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This award has been multiplying like rabbits, and the HBA is proud to receive the Zombie Rabbit award for blogging excellent from our very own B-Movie Becky and The Horror Effect!! The HBA shares this award with all of its members, so each of you should be proud to be a part of this growing online community. Thanks again to Becky for the award and to all of the participants here at the Horror Blogger Alliance!
Here's Carl Manes, along with his lovely wife and child.
At the conventions with Hershell Gordon Lewis.
At the beach with Horror Baby.
If you would like to be featured in 'Putting a Face To The Blog', drop me an e-mail at firstname.lastname@example.org with your name, your picture, and a link to your blog!
Planet of Terror:
Dinner With Max Jenke:
We All Go A Little Crazies Sometimes
The Horror Digest:
The Crazies: There Was a Mouse in the Movie Theater and No One Believed Me
Heart in a Jar:
Is this hell? No - it's Iowa
The Horror Effect:
The Crazies (2010): Me likes it
Lee Vervoort recently released an excellent opinion piece on VHS Horror viewing:
The Captain wants to be sure that everyone has seen the NEW A Nightmare on Elm Street poster as well as the release of the second trailer for the film:
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Our forth installment of Horror Debates sure is a scorcher! Torture Porn swept the nation a few years back and here to debate whether or not the term “Torture Porn” is derogatory or not, is Zach S. from Z for Zombies and Awkward Creations, going head to head against Mattsuzaka of Chuck Norris Ate My Baby and Paracinema…The Blog fame. Aaaand, we’re off!
Is “Torture Porn” a Derogatory Term?
Torture Porn. Say it out loud. Even if you’ve never seen a selection of this genre you immediately know what it is about, and you desperately want to find out more. Cinematically Torture Porn punches you in the gut and never apologizes for it. These two buzz words now replace the tired moniker of “slasher” as the quintessential means of describing the most gruesome horror films nowadays. And for a genre that rarely sees major studio backing, its word of mouth that separates the pop favorites from the cult classics. Horror is meant to be unsettling, unnerving and it’s really only these films that push the envelope that can jolt the most jaded of viewers. This is the direct result of graphic content being graphically depicted. Many argue that Torture Porn comes at the price of sacrificing storyline and character development for unflinching ultra-violence and gratuitous nudity, but you get exactly what you pay for; the last true incarnation of truth in advertising. This phrase, meant to embattle movie goers, has spurned the general populace into thinking the term Torture Porn is a slap in the face to their proclivities to witness such acts. I say Torture Porn is the last battle cry for what can be cinematically tolerated in a free society.
The need to shock and horrify with Torture Porn is a shot across the helm to modern cinema to not only exceed the craftsmanship of their predecessors, but to also sicken and titillate the expectations of today’s apathetic audiences. With Torture Porn the artistry of special effects is fully embraced to create the most realistic depictions of inexcusable acts. Not showing the moral consequences of these illicit actions and visually censoring them is the most detestable act of all, leaving the entire process sterilized and void of any artistic merit or redemption. The entire purpose of Torture Porn is to stimulate a reaction of repulsion and arousal. This results from a direct conflict of our inhibitions perpetuated by social norms against our animal instincts of survival. This genre serves as a counter balance to the fantasized silver screened notions of life, death and the pain depicted within more commercial films. What shocks and terrifies with Torture Porn is then extrapolated and imitated by film producers as the new standard of compliance in the world of Horror. Torture Porn has officially cemented a once softly spoken sub-genre of horror as a full blown Hollywood career maker. And if you do it to Nazis you get an Oscar nod too.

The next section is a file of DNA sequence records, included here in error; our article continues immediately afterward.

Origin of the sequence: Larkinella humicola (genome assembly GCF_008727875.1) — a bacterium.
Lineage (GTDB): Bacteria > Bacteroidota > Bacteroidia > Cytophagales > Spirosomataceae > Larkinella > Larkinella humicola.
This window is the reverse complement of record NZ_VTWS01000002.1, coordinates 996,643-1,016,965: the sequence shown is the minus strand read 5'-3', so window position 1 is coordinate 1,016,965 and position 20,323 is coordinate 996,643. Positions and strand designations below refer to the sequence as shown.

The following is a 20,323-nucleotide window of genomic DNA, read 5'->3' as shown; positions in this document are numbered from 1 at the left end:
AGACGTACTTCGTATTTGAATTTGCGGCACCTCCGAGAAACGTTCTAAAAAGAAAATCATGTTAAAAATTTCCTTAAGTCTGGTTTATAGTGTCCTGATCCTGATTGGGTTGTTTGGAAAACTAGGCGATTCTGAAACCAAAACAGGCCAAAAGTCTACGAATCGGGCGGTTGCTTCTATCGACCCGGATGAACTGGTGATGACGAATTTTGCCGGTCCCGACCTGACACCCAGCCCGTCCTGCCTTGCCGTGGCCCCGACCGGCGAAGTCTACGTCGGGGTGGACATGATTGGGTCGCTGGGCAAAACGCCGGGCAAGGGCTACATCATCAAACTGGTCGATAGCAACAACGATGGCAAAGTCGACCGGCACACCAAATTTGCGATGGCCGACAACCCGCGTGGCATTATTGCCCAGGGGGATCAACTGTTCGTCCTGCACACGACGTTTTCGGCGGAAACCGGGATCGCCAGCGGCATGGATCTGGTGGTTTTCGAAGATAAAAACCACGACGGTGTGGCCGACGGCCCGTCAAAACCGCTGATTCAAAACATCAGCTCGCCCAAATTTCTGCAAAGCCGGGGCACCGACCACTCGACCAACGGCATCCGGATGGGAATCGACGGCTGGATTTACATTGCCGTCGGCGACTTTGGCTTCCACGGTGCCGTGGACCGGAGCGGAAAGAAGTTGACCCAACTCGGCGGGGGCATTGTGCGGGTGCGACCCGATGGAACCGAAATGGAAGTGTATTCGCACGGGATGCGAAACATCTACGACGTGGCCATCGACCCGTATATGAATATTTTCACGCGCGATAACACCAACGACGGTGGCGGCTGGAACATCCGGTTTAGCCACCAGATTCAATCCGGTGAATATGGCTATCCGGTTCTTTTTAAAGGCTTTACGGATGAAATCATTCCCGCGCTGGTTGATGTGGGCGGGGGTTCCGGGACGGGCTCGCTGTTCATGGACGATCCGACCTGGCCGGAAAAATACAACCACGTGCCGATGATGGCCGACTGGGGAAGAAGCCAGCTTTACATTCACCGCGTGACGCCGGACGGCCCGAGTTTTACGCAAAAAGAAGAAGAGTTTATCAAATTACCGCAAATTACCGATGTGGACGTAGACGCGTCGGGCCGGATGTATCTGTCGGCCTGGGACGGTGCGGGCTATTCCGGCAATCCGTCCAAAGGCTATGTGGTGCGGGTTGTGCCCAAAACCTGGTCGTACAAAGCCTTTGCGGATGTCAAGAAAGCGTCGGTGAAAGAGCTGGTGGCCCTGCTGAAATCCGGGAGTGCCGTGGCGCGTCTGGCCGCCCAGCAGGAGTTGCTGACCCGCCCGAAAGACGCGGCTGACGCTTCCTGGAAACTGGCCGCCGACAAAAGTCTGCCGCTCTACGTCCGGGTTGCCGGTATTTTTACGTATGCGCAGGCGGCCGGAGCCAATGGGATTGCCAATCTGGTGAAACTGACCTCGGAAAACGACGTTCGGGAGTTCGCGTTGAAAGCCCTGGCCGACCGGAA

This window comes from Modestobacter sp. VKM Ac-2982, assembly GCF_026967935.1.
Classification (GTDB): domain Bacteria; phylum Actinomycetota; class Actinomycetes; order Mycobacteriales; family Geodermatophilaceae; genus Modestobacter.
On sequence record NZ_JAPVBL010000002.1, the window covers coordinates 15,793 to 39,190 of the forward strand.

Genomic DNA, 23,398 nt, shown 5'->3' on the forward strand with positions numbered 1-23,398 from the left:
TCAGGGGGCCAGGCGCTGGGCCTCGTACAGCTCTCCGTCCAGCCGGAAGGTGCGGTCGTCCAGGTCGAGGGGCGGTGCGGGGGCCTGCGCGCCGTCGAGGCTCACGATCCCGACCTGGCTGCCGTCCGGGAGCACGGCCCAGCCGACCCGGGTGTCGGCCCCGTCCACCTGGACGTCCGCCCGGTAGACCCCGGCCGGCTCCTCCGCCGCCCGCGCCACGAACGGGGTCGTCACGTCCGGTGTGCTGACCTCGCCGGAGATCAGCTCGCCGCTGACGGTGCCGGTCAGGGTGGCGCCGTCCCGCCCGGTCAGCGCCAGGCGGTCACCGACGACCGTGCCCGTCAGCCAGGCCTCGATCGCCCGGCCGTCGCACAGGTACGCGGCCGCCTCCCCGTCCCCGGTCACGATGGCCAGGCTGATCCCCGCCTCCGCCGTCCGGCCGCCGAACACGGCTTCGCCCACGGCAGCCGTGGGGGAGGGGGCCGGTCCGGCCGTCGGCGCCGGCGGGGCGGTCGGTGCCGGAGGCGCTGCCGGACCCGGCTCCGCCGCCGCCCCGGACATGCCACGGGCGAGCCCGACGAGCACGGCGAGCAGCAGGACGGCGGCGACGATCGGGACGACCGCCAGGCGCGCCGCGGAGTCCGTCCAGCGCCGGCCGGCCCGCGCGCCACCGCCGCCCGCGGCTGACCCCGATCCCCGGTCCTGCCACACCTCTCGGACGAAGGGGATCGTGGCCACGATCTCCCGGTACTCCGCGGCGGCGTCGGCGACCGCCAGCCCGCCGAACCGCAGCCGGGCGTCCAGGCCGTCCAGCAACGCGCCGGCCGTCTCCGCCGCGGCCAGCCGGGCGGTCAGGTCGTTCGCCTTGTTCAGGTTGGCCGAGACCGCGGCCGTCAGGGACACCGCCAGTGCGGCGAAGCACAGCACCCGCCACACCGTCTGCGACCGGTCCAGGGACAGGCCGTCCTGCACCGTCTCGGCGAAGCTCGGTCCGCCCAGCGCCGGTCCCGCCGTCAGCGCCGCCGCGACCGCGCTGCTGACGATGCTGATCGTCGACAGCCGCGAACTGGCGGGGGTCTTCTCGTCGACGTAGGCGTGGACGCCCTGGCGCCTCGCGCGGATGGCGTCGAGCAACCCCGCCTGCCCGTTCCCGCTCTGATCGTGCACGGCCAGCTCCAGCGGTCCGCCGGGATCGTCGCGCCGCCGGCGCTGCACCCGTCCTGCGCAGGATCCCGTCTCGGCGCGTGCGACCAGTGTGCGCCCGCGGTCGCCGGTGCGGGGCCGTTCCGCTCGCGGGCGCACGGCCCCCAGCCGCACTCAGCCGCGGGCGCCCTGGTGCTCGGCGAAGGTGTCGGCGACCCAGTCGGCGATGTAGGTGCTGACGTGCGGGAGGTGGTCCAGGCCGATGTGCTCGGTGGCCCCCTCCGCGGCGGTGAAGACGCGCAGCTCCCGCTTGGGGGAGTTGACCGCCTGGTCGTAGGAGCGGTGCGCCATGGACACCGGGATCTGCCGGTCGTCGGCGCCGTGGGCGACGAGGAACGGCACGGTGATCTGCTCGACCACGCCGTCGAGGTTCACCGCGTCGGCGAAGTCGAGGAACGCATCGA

Torture Porn, is an identifiable label, has all warnings of its content and purpose in its very definition. I mean, what the hell else would you call it? This genre isn’t for the kids, it’s strictly for the hardcore. Any form of censorship that could be rallied against this breed of film by using the term Torture Porn in a derogatory fashion is immediately rendered mute. So say it loud, I’m watching Torture Porn and I’m proud!
What’s my all-beef patty with the term Torture Porn? Well, it’s a subject that is not quite as relevant as it was a few years back, during the height of the critically created subgenre, but what it stands for, is always pertinent to horror and its many detractors. Torture Porn was created by claimed horror fan and film-critic, David Edelstein, who described some of these films as “Movies that are so viciously nihilistic that the only point seems to be to force you to suspend moral judgments altogether.” It’s a term used to downgrade a portion of horror, saying these films are not worthy of any artistic value. It is a term used to describe a type of film that has been around for a lot longer than Hostel and that is Exploitation, which is what these films are in the end.
Why would it become a focus all of the sudden? Because these films made a splash at the box office and people were going to see them. They are no different than say, Last House On the Left, or the original Texas Chainsaw Massacre, so why is this term created now? It’s a way to take from our genre with a negative tag, a tag that implies that these films are nothing more than pornography, or better yet, trash. This has been an issue that has plagued our genre of choice for many years and even films that are regarded as classics, were put under the scrutiny of critics trying to take a stance as well as make a name for themselves, by disrespecting what we hold near and dear to our hearts.
Torture Porn is a term meant to get a rise out of politicians and overzealous Christian groups, who now have a perfectly frightening and dirty sounding name for a type of film they reject, a type of film that many of these people know nothing about. Horror as entertainment has been dragged through the mud for as long as it’s been successful and it has been used as a political platform to frighten parents into keeping their children safe from the horrors of these movies by voting for them. Anytime there is a school shooting, or some child related act of violence, there is instant backlash and horror is one of the first on the receiving end.